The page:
Kane Williamson's tactical nous pushed India to a corner, giving New Zealand another shot at World Cup glory

Ross Taylor had tossed and turned in his bed till 3 am before eventually reaching out to his wife over the phone as he played and replayed the second day of this "one-day" match in his head. Should he, the overnight batsman, hit out from the first ball and run the risk of the team getting bowled out under 230 or simply play the Bumrah and Bhuvneshwar overs out and get his team to a safe score.

A few rooms away, Kane Williamson slept peacefully, oblivious to the brewing storm in Taylor's head. The New Zealand captain had, after all, already relayed information from his number-crunching brain that 240 would be a winning score on this Old Trafford pitch when the pair batted together on the first day of this rain-hit classic.

How does one ascertain that a modest 240 to be defendable in this era of ODI cricket, even after factoring for the slow pitch and the swing and seam monstrosity that Manchester served up? By developing a target defence blueprint centered on all-out attack, of course.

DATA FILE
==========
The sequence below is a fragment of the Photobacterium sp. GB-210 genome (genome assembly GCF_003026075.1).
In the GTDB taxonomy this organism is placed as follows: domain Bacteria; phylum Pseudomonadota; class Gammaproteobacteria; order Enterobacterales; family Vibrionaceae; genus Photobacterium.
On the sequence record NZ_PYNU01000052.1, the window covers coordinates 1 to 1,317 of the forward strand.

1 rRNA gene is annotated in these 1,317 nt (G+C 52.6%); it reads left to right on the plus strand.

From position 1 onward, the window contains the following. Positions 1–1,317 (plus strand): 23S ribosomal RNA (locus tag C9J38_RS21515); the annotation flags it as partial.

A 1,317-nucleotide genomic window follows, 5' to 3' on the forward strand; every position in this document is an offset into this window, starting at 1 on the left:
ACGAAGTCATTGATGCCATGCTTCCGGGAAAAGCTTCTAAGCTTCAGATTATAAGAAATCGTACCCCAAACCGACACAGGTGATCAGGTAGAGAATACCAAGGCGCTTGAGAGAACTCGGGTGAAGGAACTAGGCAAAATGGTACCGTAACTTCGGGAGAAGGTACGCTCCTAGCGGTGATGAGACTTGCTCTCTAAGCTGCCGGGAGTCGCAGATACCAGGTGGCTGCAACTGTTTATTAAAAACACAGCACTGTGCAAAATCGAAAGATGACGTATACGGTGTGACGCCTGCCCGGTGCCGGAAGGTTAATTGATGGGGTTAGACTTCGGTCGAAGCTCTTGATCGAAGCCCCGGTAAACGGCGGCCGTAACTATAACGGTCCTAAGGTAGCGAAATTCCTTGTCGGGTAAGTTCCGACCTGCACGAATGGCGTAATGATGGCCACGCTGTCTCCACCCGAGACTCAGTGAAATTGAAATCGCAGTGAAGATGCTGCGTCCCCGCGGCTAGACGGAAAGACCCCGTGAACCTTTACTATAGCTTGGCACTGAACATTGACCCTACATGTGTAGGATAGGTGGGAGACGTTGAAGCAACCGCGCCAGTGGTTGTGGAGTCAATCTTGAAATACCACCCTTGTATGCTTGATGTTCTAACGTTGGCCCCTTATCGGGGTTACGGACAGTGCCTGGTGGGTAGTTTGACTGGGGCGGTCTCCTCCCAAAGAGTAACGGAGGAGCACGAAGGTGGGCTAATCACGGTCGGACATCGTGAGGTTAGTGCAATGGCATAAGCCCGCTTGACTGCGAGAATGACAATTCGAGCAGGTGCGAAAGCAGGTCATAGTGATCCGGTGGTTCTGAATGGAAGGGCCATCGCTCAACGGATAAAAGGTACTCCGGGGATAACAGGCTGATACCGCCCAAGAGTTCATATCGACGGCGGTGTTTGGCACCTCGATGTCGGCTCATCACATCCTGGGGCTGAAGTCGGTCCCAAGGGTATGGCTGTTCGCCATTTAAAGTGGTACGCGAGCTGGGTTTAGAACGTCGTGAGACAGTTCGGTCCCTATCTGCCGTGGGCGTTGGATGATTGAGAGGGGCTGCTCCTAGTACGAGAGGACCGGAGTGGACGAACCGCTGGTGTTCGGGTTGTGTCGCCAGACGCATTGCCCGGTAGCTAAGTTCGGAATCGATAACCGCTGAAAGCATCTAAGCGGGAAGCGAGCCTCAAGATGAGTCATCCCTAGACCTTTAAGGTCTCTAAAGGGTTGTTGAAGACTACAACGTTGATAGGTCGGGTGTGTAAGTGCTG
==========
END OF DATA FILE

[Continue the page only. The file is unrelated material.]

Virat Kohli paid his opposite number the highest of compliments when he acknowledged that he was sure that if there is a low total, Williamson's New Zealand were perhaps one of only two sides (India themselves being the others?) capable of a successful defence.

"We knew they were going to attack more and not let the game go to the end, they won't take it deep, they will go all out and play the game that way because I have always seen them play that way," the Indian captain said.

Kohli's assertion of New Zealand's understated ODI strengths wasn't one of his perfunctory post-game sporting gesture towards his team's conquerors. Williamson's side had defended scores of 242 and 260 on similar wickets in Delhi and Ranchi during a closely-fought five-match series in 2016. On each of those occasions, India's powerful batting was expected to knock off totals that were deemed under-par at the start, only to run into an opposition that hit hard and hit relentlessly.

It helps to have fast bowlers of the ilk of Trent Boult and Matt Henry when the sun is playing peekaboo behind the clouds. But it requires gumption to offer them avenues that double their potency. When India's two biggest batting hopes, Rohit Sharma and Virat Kohli, took guard against Boult and Henry, Williamson had five fielders - two slips, a gully, a short-midwicket and a short-backward square-leg in catching positions.